Monday, July 07, 2008

Prozac - a new defense

Head fake
How Prozac sent the science of depression in the wrong direction
By Jonah Lehrer
July 6, 2008

One of the first cracks in the chemical hypothesis of depression came from a phenomenon known as the "Prozac lag." Antidepressants increase the amount of serotonin in the brain within hours, but the beneficial effects are not usually felt for weeks.

This led neuroscientists to wonder if something besides serotonin might be responsible. Duman, for instance, began to study a class of proteins known as trophic factors, which help neurons grow and survive. Trophe is Greek for nourishment; what sunlight and water do for trees, trophic factors do for brain cells. Numerous studies had shown that chronic stress damages the brain by suppressing the release of trophic factors. In a series of influential papers published earlier this decade, Duman demonstrated that the same destructive hallmark is seen in depression, so that our neurons are deprived of what they need.

"The mental illness occurs when these stress mechanisms in the brain spiral out of control," he says.

Once that happens, the brain begins to shut itself down, suppressing all but the most essential upkeep. Not only do neurons stop growing, but the brain seems to stop creating new cells. A 2003 study, led by Columbia University neuroscientist Rene Hen, found that when the birth of new brain cells was blocked with low doses of radiation in "depressed" rats, antidepressants stopped working.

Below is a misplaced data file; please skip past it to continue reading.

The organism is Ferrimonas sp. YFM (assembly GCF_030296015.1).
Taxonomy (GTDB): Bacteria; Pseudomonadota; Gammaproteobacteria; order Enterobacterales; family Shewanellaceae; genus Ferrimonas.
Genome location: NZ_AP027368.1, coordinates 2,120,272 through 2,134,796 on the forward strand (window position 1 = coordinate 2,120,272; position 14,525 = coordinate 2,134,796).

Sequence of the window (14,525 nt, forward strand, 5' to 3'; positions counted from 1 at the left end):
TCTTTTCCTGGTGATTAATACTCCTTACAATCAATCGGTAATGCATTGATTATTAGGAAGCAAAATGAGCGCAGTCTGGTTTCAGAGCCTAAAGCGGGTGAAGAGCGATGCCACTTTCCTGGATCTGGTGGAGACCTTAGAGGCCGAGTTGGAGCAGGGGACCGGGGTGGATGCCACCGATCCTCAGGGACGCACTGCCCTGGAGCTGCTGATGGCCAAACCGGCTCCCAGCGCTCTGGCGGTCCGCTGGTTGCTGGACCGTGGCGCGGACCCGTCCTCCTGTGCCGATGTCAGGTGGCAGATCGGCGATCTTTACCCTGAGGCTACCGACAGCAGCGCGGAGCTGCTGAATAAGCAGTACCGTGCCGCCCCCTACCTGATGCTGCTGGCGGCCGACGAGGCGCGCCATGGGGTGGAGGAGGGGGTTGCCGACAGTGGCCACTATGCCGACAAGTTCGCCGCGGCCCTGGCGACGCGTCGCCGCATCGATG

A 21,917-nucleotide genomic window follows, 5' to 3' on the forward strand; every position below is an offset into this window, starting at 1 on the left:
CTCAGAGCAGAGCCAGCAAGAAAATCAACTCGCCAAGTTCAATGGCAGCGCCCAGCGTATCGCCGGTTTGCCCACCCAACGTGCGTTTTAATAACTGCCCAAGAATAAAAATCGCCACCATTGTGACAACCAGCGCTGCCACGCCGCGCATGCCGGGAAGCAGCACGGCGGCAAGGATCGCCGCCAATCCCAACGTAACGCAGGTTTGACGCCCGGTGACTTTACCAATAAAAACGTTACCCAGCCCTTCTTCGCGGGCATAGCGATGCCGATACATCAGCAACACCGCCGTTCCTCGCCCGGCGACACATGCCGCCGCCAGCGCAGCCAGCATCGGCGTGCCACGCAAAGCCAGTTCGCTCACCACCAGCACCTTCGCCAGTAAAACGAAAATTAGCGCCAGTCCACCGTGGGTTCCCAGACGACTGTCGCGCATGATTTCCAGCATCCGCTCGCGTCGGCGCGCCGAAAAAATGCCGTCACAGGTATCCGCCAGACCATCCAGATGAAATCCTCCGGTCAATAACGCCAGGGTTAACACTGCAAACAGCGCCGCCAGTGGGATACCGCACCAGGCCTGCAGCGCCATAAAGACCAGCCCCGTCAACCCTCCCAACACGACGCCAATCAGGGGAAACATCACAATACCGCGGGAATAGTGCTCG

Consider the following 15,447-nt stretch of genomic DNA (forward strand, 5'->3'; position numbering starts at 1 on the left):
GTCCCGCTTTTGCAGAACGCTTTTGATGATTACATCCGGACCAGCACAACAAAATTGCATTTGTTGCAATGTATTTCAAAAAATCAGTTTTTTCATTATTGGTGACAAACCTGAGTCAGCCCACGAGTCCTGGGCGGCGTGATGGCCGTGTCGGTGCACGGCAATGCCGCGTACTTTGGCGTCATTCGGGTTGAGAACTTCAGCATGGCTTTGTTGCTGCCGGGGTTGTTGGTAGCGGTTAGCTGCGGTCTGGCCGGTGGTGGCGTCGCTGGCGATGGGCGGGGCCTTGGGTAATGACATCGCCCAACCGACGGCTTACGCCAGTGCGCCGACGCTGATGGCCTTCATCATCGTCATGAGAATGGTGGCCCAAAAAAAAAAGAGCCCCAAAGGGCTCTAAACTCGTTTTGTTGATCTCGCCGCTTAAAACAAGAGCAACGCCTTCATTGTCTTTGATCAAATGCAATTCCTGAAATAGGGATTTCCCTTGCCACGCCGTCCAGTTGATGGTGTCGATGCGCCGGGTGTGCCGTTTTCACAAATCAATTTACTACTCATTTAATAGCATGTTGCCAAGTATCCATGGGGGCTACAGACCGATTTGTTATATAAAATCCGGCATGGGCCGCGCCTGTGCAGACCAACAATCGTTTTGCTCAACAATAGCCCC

A recent study by Italian researchers, published in the journal Science, helps to reveal another mechanism by which antidepressants reverse the damage of depression. The scientists were interested in seeing if fluoxetine, the active ingredient of Prozac, could increase the potential of brain cells in the adult rat. They studied animals with severe cases of "lazy eye," a condition characterized by poor vision in one eye due to underdevelopment of the visual cortex. The scientists showed that fluoxetine gave brain cells the ability to take on new roles and form new connections, which erased the symptoms of the disorder.

"The drug appears to make brain cells quite young," says Jose Vettencourt, a lead author. The scientists are currently repeating the experiment with humans, raising the possibility that fluoxetine will soon be used to treat lazy eye and related conditions.

In fact, many scientists are now paying increased attention to the frequently neglected symptoms of people suffering from depression, which include problems with learning and memory and sensory deficits for smell and taste. Other researchers are studying the ways in which depression interferes with basic bodily processes, such as sleeping, sex drive, and weight control. Like the paralyzing sadness, which remains the most obvious manifestation of the mental illness, these symptoms are also byproducts of a brain that's literally withering away.


Read the whole article here.

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